The team notices that Broots didn't have any pictures of his son, just of his wife. Then they discover that after his son got in trouble at school, he took him on a parental bonding/scared straight nature hike! The team comes to the conclusion that the son must have met the double murderer on the hike, set up the robbery, only to wind up being killed by his partner when it started going south.

Based on what, exactly? The fact that the kid's wrists were tightly bound, but there was no ligature marks or bruising? So they're saying it was a team crime, then he killed his partner and tied him up to make it look like he wasn't involved? Why would he do that? I honestly have no idea what the killer thought he was accomplishing by tying up a corpse. That doesn't make it look more like a robbery gone wrong - the teen could have been beaten to death at any point during a robbery gone wrong, and not needed to be tied up. This is terrible evidence they're using.

The team now believes that the reason Broots was going to kill himself was because he knew that his son got his wife killed, which made him feel like he was guilty of the crime. Which is just a huge stretch. Why would he believe that? Wouldn't he need some evidence of the crime to suggest that, which the police absolutely didn't find? Or was the son still alive when Broots got home, and he confessed, and Broots killed him? That would explain the guilt, I suppose.

Okay, the show just got real, real, stupid. Broots has his conversation with the mother of the killer, and talks about loss and how this wouldn't have happened if they'd both been better parents. I still have no idea how he knows his son was involved in the robbery/murder. Then the team busts in and announces that he killed the wrong jogger! He'd been looking for Morton Hines, a DA who took a bribe to suppress evidence at the trial to ensure the killer didn't get life in prison - but he wound up killing Jeffrey Hines, that guy's innocent brother who recently bought his house!

Okay, so that's why Broots rather strangely asked if the guy was 'Mr. Hines', because if he'd done what any sane person would have done in that situation, and said are you 'Morton Hines' the guy would have just said 'no', and not gotten shot. Also, how did Broots know about this guy's bribe-taking, and where he lived, yet not know what he looked like? And since he was confirming his identity before shooting, why not use his first name?

Seems like some pretty preposterous steps to go to in order to make Broots look like a bad guy, because they were worried the audience might be on his side. Which, you know, we were.

Anyway, Broots kills himself without shooting the mother first, and the show ends!


Except for more with Joe! The son has come to the veteran's home in order to have his son meet his father!

Oh, and JJ goes to a clandestine meeting with Esai to discuss their spy stuff, but instead of a secret conversation, she gets abducted by someone we don't see! In the middle of a public plaza! I predicted all of this JJ stuff would come out in episode 15, but it looks like I was one episode off, and it's going to be addressed next week! Does that mean more Josh Stweart? Please?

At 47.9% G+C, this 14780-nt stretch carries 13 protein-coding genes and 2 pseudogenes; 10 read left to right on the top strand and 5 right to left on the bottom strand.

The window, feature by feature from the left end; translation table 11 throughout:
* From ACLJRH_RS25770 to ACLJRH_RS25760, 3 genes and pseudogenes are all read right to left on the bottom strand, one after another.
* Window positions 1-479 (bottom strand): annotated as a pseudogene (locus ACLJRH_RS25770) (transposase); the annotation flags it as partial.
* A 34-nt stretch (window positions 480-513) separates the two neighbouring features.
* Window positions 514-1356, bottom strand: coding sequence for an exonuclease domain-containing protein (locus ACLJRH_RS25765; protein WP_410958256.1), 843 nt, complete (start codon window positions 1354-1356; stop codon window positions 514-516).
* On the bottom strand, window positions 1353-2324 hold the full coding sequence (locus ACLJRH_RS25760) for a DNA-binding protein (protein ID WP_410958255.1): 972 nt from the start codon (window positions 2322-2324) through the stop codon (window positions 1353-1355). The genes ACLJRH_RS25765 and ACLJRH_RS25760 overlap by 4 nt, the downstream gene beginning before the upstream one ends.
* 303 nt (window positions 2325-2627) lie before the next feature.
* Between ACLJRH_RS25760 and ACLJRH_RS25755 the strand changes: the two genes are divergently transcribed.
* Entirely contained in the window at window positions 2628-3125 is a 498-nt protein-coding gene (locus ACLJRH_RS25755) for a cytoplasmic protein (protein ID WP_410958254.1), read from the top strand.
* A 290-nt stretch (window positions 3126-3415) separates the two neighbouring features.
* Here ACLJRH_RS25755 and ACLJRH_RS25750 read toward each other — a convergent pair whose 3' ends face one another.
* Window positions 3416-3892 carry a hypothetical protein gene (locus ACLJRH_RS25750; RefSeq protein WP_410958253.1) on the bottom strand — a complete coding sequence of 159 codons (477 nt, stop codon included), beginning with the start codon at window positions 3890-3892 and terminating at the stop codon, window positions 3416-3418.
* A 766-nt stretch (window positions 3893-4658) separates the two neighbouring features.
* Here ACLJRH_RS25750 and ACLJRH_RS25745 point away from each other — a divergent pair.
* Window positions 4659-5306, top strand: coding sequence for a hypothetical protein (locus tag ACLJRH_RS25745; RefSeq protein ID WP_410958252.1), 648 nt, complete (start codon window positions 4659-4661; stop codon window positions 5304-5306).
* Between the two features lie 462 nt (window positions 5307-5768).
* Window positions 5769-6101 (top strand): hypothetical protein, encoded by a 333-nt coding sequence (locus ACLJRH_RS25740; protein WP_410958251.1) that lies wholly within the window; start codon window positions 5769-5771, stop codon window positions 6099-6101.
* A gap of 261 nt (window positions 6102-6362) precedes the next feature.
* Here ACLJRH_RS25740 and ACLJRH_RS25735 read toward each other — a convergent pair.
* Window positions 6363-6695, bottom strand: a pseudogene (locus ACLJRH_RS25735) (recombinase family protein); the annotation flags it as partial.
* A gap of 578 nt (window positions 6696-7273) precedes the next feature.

1 - Was profiling in any way helpful in solving the crime?

Not really. I want to give them points for figuring out that he'd get around to targeting the mother, but it was such a stretch! There was no evidence that his son was involved in the crime, so it's impossible to think that Broots would have believed that to be the case. Yet everyone immediately jumps to that conclusion! The crazy thing is, this all would have been believable if the show hadn't been so desperate to include twists - if the killer had just said that the son was involved in the crime at the trial it would have explained Broots' guilt and given them a reason to direct their attention towards the surviving mother.

But he didn't claim that at trial, all so everyone goes around acting with certainty based on evidence they couldn't possibly have had. It's a mess of an episode. A messisode, if you will.

2 - Could the crime have been solved just as easily using conventional police methods given the known facts of the case?

Probably, although there wasn't a lot of 'solving' to be done. After all, Broots plan was to kill a bunch of people, and then kill himself, and he managed to do that. I'd say you can credit the team with saving the mother's life, but honestly, the way Broots was playing that scene, it was fifty-fifty he just wound up killing himself in front of her whether or not they showed up.

Also, it's possible that competent cops would have, while they were rounding up a bunch of criminals, jury members, and a judge - literally every single person involved with the case - remembered to round up the mother of the killer as well.

So, on a scale of 1 (Dirty Harry) to 10 (Tony Hill), How Useful Was Profiling in Solving the Crime?

.5 out of 10.

That's right, it's a rare half-a-point, because I can only credit them so far for the partial save at the end, and they get no points for the figuring out the son was involved, because there's no way anyone could have done that.

Seriously, though, what possible evidence could the guy have covered up to affect the sentencing by the judge? The casefile lays out that the guy - during the course of a home invasion, sexually assaulted a woman, then beat her and her son to death. That's the facts the judge had, and he gave the guy ten years? What more evidence would the judge have needed to give him a sensible sentence?

Wow, would this plot point have made so much more sense if it was the corrupt judge who was bribed - but in that case, Broots couldn't possibly have gotten the wrong man for their terminally stupid twist, so they had to generate a preposterous situation even worse by raising the pointless question of missing evidence.

Two weeks in a row the show's terrible writing absolutely let down wonderful performances from their lead killers.

You're the worst, Criminal Minds.